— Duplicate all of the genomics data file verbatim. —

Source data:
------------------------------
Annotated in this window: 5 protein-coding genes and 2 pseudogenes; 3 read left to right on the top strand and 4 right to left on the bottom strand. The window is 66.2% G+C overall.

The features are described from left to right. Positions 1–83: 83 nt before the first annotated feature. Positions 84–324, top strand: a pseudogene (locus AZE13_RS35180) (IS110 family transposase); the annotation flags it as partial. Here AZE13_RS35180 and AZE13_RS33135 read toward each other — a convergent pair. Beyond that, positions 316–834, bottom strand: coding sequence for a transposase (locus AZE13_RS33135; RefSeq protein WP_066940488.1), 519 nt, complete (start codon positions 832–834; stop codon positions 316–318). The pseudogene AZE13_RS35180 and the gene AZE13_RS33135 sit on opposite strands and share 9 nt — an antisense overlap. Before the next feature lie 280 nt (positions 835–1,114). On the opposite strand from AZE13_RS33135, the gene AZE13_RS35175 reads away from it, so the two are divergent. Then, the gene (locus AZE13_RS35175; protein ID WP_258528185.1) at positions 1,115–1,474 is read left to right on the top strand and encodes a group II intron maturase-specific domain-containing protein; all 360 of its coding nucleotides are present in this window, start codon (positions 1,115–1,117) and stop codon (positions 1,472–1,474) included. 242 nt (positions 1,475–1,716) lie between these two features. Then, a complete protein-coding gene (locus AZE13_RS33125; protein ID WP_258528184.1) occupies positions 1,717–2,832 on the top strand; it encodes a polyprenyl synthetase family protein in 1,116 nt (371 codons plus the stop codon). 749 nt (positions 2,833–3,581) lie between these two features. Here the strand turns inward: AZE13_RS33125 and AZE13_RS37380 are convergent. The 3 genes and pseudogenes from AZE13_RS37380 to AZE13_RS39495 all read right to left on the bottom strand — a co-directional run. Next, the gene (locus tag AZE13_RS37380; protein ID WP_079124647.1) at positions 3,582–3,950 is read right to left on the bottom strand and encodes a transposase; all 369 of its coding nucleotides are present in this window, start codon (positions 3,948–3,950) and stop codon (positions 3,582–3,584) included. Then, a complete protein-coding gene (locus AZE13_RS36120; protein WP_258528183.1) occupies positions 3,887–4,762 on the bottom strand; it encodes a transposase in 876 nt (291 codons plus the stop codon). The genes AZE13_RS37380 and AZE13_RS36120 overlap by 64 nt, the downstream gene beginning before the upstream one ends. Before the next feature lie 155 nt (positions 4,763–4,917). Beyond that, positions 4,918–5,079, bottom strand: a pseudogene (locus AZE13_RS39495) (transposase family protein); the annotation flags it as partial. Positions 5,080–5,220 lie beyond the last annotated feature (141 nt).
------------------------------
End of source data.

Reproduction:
Annotated in this window: 5 protein-coding genes and 2 pseudogenes; 3 read left to right on the top strand and 4 right to left on the bottom strand. The window is 66.2% G+C overall.

The features are described from left to right. Positions 1–83: 83 nt before the first annotated feature. Positions 84–324, top strand: a pseudogene (locus AZE13_RS35180) (IS110 family transposase); the annotation flags it as partial. Here AZE13_RS35180 and AZE13_RS33135 read toward each other — a convergent pair. Beyond that, positions 316–834, bottom strand: coding sequence for a transposase (locus AZE13_RS33135; RefSeq protein WP_066940488.1), 519 nt, complete (start codon positions 832–834; stop codon positions 316–318). The pseudogene AZE13_RS35180 and the gene AZE13_RS33135 sit on opposite strands and share 9 nt — an antisense overlap. Before the next feature lie 280 nt (positions 835–1,114). On the opposite strand from AZE13_RS33135, the gene AZE13_RS35175 reads away from it, so the two are divergent. Then, the gene (locus AZE13_RS35175; protein ID WP_258528185.1) at positions 1,115–1,474 is read left to right on the top strand and encodes a group II intron maturase-specific domain-containing protein; all 360 of its coding nucleotides are present in this window, start codon (positions 1,115–1,117) and stop codon (positions 1,472–1,474) included. 242 nt (positions 1,475–1,716) lie between these two features. Then, a complete protein-coding gene (locus AZE13_RS33125; protein ID WP_258528184.1) occupies positions 1,717–2,832 on the top strand; it encodes a polyprenyl synthetase family protein in 1,116 nt (371 codons plus the stop codon). 749 nt (positions 2,833–3,581) lie between these two features. Here the strand turns inward: AZE13_RS33125 and AZE13_RS37380 are convergent. The 3 genes and pseudogenes from AZE13_RS37380 to AZE13_RS39495 all read right to left on the bottom strand — a co-directional run. Next, the gene (locus tag AZE13_RS37380; protein ID WP_079124647.1) at positions 3,582–3,950 is read right to left on the bottom strand and encodes a transposase; all 369 of its coding nucleotides are present in this window, start codon (positions 3,948–3,950) and stop codon (positions 3,582–3,584) included. Then, a complete protein-coding gene (locus AZE13_RS36120; protein WP_258528183.1) occupies positions 3,887–4,762 on the bottom strand; it encodes a transposase in 876 nt (291 codons plus the stop codon). The genes AZE13_RS37380 and AZE13_RS36120 overlap by 64 nt, the downstream gene beginning before the upstream one ends. Before the next feature lie 155 nt (positions 4,763–4,917). Beyond that, positions 4,918–5,079, bottom strand: a pseudogene (locus AZE13_RS39495) (transposase family protein); the annotation flags it as partial. Positions 5,080–5,220 lie beyond the last annotated feature (141 nt).